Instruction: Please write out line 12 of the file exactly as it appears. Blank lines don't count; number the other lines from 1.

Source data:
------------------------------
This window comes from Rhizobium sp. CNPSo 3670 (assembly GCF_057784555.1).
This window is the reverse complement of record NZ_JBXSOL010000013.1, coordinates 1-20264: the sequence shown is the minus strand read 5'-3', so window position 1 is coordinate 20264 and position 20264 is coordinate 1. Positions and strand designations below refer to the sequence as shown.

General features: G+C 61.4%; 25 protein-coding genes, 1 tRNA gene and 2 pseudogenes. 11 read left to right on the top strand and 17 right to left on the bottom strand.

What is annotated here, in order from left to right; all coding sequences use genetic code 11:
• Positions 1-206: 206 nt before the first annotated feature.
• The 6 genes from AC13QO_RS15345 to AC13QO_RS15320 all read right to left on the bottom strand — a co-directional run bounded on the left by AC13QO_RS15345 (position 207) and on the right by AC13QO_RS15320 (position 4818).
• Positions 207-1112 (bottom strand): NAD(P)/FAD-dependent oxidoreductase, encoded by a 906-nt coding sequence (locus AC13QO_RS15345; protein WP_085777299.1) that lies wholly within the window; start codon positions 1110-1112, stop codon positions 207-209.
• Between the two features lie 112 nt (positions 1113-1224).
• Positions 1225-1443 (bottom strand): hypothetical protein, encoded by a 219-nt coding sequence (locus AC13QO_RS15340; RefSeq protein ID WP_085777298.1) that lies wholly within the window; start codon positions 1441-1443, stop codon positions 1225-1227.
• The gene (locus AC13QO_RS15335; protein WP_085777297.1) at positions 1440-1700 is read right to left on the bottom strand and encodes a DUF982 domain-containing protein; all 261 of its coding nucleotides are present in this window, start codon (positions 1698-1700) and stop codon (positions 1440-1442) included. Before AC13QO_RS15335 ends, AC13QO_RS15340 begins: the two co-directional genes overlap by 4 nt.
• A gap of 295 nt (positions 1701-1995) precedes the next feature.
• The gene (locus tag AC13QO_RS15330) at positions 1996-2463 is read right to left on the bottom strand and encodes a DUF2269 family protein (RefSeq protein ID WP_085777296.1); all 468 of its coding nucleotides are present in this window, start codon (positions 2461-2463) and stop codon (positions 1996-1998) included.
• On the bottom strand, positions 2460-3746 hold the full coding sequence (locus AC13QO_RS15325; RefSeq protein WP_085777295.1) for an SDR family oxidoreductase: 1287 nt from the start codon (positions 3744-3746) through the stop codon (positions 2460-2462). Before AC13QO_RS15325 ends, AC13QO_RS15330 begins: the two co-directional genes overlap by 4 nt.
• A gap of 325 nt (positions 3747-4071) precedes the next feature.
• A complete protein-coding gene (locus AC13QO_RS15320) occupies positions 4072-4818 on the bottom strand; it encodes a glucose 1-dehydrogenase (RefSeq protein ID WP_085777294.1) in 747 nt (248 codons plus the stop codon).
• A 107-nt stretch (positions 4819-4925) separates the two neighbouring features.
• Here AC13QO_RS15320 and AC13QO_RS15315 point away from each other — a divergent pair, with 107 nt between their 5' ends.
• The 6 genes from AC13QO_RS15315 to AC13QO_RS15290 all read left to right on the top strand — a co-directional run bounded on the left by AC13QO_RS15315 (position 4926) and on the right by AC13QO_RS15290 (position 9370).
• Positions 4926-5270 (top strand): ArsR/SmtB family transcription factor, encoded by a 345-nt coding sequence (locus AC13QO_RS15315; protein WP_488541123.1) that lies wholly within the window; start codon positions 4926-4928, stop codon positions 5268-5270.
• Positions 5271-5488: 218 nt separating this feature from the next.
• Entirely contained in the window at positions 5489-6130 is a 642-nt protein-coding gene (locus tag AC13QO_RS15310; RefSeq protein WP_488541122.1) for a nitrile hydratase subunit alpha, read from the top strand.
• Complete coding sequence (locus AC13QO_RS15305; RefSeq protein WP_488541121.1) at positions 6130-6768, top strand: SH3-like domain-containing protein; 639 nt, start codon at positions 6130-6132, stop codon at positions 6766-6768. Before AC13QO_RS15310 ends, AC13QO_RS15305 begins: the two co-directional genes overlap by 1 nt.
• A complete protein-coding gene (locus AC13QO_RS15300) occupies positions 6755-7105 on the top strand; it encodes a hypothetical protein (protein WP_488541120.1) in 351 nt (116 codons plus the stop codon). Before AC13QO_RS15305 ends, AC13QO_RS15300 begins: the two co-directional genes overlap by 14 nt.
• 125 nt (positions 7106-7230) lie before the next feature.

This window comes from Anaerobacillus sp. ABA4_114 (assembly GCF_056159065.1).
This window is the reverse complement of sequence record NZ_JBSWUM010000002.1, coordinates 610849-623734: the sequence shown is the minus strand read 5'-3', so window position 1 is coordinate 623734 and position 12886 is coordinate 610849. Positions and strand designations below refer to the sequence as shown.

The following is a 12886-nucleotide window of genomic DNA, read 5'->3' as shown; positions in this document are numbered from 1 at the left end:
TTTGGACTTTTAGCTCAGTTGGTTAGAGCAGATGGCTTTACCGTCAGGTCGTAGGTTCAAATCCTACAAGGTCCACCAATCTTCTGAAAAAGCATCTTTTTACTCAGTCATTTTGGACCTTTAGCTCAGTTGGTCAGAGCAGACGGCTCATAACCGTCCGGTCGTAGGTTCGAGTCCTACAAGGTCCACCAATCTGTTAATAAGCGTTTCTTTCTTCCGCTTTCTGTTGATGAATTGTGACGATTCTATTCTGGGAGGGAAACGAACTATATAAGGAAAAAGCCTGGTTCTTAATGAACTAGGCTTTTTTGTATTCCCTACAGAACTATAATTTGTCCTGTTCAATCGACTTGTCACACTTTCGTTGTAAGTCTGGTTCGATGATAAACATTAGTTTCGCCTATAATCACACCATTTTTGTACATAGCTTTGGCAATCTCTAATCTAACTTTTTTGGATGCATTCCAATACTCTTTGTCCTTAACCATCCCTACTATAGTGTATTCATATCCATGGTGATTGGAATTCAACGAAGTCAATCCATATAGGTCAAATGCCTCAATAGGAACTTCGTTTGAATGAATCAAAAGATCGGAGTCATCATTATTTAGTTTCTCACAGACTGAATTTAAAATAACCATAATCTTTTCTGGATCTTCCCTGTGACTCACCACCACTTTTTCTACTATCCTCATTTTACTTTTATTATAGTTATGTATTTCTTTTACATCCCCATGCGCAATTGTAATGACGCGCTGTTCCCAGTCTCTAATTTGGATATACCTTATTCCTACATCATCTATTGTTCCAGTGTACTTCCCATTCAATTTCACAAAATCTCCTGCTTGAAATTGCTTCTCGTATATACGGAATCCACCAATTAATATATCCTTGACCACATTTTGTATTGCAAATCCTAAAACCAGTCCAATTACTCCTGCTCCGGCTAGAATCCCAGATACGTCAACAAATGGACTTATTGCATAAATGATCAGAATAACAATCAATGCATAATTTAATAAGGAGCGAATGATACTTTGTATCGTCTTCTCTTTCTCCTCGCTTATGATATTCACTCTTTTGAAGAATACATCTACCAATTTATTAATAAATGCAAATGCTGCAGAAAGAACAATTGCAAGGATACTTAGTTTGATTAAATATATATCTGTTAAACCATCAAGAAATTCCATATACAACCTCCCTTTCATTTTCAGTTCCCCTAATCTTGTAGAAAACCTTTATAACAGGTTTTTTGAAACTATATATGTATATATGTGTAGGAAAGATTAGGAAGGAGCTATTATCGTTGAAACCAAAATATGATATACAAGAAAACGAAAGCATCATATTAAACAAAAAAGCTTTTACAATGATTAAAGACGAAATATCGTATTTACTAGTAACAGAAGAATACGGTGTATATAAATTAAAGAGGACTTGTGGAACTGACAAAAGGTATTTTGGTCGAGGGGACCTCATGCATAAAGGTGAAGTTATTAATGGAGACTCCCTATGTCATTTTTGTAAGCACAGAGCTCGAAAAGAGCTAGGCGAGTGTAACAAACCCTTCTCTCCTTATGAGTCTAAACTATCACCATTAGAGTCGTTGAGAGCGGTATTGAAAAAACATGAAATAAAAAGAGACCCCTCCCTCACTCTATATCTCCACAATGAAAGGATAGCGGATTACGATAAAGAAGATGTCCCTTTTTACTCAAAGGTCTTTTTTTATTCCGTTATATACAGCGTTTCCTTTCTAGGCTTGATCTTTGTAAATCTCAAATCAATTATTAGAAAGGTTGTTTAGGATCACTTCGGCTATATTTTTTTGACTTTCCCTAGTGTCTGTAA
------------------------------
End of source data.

• The gene (locus tag AC13QO_RS15330) at positions 1996-2463 is read right to left on the bottom strand and encodes a DUF2269 family protein (RefSeq protein ID WP_085777296.1); all 468 of its coding nucleotides are present in this window, start codon (positions 2461-2463) and stop codon (positions 1996-1998) included.